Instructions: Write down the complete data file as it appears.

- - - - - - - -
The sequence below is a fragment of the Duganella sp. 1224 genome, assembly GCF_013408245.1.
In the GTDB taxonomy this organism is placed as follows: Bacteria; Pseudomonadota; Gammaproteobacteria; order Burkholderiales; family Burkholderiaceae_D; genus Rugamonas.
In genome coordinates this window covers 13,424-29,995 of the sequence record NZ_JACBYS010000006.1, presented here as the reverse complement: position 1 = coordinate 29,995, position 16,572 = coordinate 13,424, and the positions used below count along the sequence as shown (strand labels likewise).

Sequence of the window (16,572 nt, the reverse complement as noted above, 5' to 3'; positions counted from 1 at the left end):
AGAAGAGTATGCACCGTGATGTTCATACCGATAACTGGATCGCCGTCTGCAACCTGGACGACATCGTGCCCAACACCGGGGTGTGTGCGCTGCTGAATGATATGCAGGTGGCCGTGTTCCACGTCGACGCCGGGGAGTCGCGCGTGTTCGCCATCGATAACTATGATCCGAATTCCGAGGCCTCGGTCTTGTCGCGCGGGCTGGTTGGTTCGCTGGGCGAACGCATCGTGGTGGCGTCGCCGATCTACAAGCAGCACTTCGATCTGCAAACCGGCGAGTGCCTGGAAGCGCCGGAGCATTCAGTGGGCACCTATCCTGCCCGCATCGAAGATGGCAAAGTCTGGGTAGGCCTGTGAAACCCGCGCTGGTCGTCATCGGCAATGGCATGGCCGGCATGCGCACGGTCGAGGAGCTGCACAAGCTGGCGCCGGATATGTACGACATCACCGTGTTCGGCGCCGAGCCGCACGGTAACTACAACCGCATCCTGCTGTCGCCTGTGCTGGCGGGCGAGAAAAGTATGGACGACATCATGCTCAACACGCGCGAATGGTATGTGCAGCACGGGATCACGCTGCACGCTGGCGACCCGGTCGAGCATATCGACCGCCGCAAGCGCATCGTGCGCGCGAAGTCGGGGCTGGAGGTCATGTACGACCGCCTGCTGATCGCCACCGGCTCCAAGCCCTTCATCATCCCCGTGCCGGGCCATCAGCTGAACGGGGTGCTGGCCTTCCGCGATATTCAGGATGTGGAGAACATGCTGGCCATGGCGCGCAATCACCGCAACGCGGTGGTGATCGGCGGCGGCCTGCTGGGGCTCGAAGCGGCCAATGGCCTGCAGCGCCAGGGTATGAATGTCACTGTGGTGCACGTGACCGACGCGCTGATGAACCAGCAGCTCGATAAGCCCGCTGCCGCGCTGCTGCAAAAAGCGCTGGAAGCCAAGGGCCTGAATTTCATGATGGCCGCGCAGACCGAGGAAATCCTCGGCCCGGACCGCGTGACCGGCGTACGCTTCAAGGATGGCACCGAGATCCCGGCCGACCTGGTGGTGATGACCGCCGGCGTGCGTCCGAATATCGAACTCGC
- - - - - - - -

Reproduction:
The sequence below is a fragment of the Duganella sp. 1224 genome, assembly GCF_013408245.1.
In the GTDB taxonomy this organism is placed as follows: Bacteria; Pseudomonadota; Gammaproteobacteria; order Burkholderiales; family Burkholderiaceae_D; genus Rugamonas.
In genome coordinates this window covers 13,424-29,995 of the sequence record NZ_JACBYS010000006.1, presented here as the reverse complement: position 1 = coordinate 29,995, position 16,572 = coordinate 13,424, and the positions used below count along the sequence as shown (strand labels likewise).

Sequence of the window (16,572 nt, the reverse complement as noted above, 5' to 3'; positions counted from 1 at the left end):
AGAAGAGTATGCACCGTGATGTTCATACCGATAACTGGATCGCCGTCTGCAACCTGGACGACATCGTGCCCAACACCGGGGTGTGTGCGCTGCTGAATGATATGCAGGTGGCCGTGTTCCACGTCGACGCCGGGGAGTCGCGCGTGTTCGCCATCGATAACTATGATCCGAATTCCGAGGCCTCGGTCTTGTCGCGCGGGCTGGTTGGTTCGCTGGGCGAACGCATCGTGGTGGCGTCGCCGATCTACAAGCAGCACTTCGATCTGCAAACCGGCGAGTGCCTGGAAGCGCCGGAGCATTCAGTGGGCACCTATCCTGCCCGCATCGAAGATGGCAAAGTCTGGGTAGGCCTGTGAAACCCGCGCTGGTCGTCATCGGCAATGGCATGGCCGGCATGCGCACGGTCGAGGAGCTGCACAAGCTGGCGCCGGATATGTACGACATCACCGTGTTCGGCGCCGAGCCGCACGGTAACTACAACCGCATCCTGCTGTCGCCTGTGCTGGCGGGCGAGAAAAGTATGGACGACATCATGCTCAACACGCGCGAATGGTATGTGCAGCACGGGATCACGCTGCACGCTGGCGACCCGGTCGAGCATATCGACCGCCGCAAGCGCATCGTGCGCGCGAAGTCGGGGCTGGAGGTCATGTACGACCGCCTGCTGATCGCCACCGGCTCCAAGCCCTTCATCATCCCCGTGCCGGGCCATCAGCTGAACGGGGTGCTGGCCTTCCGCGATATTCAGGATGTGGAGAACATGCTGGCCATGGCGCGCAATCACCGCAACGCGGTGGTGATCGGCGGCGGCCTGCTGGGGCTCGAAGCGGCCAATGGCCTGCAGCGCCAGGGTATGAATGTCACTGTGGTGCACGTGACCGACGCGCTGATGAACCAGCAGCTCGATAAGCCCGCTGCCGCGCTGCTGCAAAAAGCGCTGGAAGCCAAGGGCCTGAATTTCATGATGGCCGCGCAGACCGAGGAAATCCTCGGCCCGGACCGCGTGACCGGCGTACGCTTCAAGGATGGCACCGAGATCCCGGCCGACCTGGTGGTGATGACCGCCGGCGTGCGTCCGAATATCGAACTCGC